And then here's a big one. And this is like as close as you're going to get to something that's certainty in this space, because most of it is just facts and circumstances, which means it's anybody's guess as like a reasonable person. It's always going to be something that a jury decides, which means that it's a finding a fact. And I want to get away from that. I want to have a bright line test, like speeding.

Could you imagine if they just said speeding is driving in a reasonable manner under the circumstances. Otherwise I can get you a ticket for anything. It's nice to know that it's 55 miles per hour, 65, whatever the speed limit is to give yourself a guide. Now, if it was snowing out or just downpour, they might say even that's too fast, but you know what I mean? Like if it's normal circumstances, we need a bright line rule and here's as close as we're going to get. Your holding period of all your activities has to average less than 31 days or 31 days or less.

You need to be in that my holding period is a very short period of time. If my average holding period is 60, 90, over a year, 60 days, 90 days, over a year, forget it, you're never going to be a trader. You're never going to rise to the level of a business. Now, why is that important? Well, because my expenses, I don't get to write off period. I don't get them. I get to write off maybe some margin interest if I'm using my investment interest, but otherwise I can't write off like my computer, my cell phone, the cost of data, my internet, my data feeds, whatever I'm using in my trading, I don't get to write any of that stuff off.

I can't write off if I do education, if I'm a member of groups, if I sign up for newsletters, things like that, I can't write any of that stuff off if I'm an investor, but I can if I'm a trader. And so let's kind of walk through this. Number one, here's why we like trader status. So investment money. In a trader, it's going to go on schedule D. In investor, it's going to go on schedule D.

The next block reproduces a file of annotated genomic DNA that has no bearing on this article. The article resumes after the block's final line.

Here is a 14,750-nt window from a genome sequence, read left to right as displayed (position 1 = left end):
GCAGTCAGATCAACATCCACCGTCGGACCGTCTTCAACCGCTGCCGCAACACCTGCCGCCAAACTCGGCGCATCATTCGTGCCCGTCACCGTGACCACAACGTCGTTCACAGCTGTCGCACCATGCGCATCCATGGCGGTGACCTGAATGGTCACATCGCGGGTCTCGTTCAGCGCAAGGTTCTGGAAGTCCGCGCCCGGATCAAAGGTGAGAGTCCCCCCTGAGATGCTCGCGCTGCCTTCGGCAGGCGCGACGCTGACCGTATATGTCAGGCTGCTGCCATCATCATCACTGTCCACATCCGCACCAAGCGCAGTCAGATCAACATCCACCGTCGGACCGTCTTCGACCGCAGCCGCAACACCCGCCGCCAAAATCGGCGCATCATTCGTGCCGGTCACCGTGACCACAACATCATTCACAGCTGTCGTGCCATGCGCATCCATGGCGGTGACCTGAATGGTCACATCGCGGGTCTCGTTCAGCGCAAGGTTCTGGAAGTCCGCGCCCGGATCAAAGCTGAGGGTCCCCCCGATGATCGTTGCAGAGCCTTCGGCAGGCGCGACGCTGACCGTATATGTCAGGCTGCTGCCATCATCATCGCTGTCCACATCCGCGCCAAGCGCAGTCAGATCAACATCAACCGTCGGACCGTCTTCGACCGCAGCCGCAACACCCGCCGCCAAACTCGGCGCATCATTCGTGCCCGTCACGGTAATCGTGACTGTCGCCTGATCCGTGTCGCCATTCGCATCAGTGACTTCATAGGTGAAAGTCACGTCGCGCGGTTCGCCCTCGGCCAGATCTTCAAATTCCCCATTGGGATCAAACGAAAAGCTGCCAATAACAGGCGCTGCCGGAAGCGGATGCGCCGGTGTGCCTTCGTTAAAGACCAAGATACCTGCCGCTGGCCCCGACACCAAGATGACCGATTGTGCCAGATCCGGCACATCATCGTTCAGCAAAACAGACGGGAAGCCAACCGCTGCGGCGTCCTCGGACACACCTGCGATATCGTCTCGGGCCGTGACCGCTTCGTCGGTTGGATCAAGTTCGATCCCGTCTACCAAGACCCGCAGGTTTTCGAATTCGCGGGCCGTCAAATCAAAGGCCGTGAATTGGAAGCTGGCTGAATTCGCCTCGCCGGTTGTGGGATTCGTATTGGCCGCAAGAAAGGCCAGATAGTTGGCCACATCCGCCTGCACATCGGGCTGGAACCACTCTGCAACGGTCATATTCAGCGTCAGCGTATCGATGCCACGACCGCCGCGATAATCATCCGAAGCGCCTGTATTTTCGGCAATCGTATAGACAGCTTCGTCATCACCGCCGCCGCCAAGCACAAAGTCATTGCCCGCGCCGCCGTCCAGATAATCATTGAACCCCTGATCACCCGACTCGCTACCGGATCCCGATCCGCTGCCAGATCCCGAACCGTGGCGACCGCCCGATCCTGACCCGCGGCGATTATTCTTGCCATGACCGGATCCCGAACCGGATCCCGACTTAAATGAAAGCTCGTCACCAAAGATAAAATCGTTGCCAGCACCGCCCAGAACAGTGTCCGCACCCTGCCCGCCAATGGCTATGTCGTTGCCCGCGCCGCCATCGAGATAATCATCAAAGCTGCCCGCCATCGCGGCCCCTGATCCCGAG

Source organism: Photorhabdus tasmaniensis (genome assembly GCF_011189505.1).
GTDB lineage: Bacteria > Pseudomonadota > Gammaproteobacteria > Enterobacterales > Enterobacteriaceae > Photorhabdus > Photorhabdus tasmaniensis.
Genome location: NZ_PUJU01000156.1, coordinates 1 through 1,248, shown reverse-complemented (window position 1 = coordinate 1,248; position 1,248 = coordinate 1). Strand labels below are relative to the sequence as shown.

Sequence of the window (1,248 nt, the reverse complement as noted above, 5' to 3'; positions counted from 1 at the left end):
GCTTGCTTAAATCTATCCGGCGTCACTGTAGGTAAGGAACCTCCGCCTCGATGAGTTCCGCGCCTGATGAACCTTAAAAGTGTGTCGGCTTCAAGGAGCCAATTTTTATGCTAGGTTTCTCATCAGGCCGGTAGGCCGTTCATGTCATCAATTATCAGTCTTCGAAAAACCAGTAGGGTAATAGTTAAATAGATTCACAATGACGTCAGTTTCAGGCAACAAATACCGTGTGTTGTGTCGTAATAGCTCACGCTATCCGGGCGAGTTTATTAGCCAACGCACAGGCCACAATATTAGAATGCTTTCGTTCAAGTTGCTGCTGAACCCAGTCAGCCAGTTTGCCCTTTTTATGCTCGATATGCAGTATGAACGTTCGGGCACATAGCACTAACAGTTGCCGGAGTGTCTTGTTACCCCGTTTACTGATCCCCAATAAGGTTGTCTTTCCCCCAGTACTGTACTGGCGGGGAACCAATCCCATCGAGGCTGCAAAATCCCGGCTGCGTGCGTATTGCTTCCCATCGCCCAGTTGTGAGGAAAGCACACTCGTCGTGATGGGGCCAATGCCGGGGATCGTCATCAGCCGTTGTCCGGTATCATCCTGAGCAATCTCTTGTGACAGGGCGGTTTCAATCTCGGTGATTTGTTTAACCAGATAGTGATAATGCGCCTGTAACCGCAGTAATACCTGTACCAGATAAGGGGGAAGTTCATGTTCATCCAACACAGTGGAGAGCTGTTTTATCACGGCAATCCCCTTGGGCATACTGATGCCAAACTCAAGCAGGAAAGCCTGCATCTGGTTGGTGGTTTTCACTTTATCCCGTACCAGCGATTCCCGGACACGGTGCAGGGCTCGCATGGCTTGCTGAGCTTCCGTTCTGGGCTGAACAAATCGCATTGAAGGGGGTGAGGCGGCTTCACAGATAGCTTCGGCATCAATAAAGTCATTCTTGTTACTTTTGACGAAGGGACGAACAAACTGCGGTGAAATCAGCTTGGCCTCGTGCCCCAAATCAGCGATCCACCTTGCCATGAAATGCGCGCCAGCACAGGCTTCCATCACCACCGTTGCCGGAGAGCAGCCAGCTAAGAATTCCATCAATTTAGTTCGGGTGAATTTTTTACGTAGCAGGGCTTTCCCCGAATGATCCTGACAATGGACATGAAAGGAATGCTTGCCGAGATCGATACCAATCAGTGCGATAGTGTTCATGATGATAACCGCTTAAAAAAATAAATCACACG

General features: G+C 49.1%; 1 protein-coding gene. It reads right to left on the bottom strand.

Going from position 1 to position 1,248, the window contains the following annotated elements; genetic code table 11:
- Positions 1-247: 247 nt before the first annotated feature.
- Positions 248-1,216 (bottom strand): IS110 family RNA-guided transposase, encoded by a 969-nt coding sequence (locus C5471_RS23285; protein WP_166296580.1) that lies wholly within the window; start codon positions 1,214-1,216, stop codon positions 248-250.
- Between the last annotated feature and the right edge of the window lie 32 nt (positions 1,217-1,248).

Why is that important? Because schedule D is for your capital gains, it's treated as capital gains. So if you have short term capital gains or long term capital gains, you don't get hit with this thing called old age disability and survivors or hospital insurance or Medicare. You don't get hit with social security. Social security sits out there at 15.3%. So it's really important that just being a trader and being a trader business does not subject you to that extra tax that it normally would if you were like, let's say I was going to go out and be a plumber. Toby the plumber.

If I make a dollar, it's subject to that 15.3%. Toby the trader, it's not, same dollar, I'm going to get to keep a lot more it if I'm a trader so it's very attractive to some people and they're immediately like, oh my gosh, that's really cool. Now here's where it gets interesting. Your expenses on a trader, it's going on schedule C.

Investor, it's just investment expenses. It's just on your schedule D if anywhere, there's not much there. The issue is schedule C is the sole proprietorship return. It's a trader business, but here's what's weird. Expenses, but not the income. So the income's going on another form.

So what is that schedule C going to look like every year? It's going to be a negative amount, cause there's no income that goes on there. We're not even talking about losses yet. What if I trade and I lose money? We're talking about I'm just going to have a bunch of expenses listed there. It's going to be a loss no matter what every flipping year.

You want to put a bullseye on your back and say hey IRS, please come get me. That's how you do it, that's why I'm not a big fan. Now speaking of expenses and creating losses, what if we trade and we lose money? So then we look at it and say okay, our losses. Now ordinarily, cause I have capital gains, capital losses, I'm have just your normal capital loss. It's limited to your capital gains, and then you get to take $3,000 a year as loss. That's normal, so if I lose...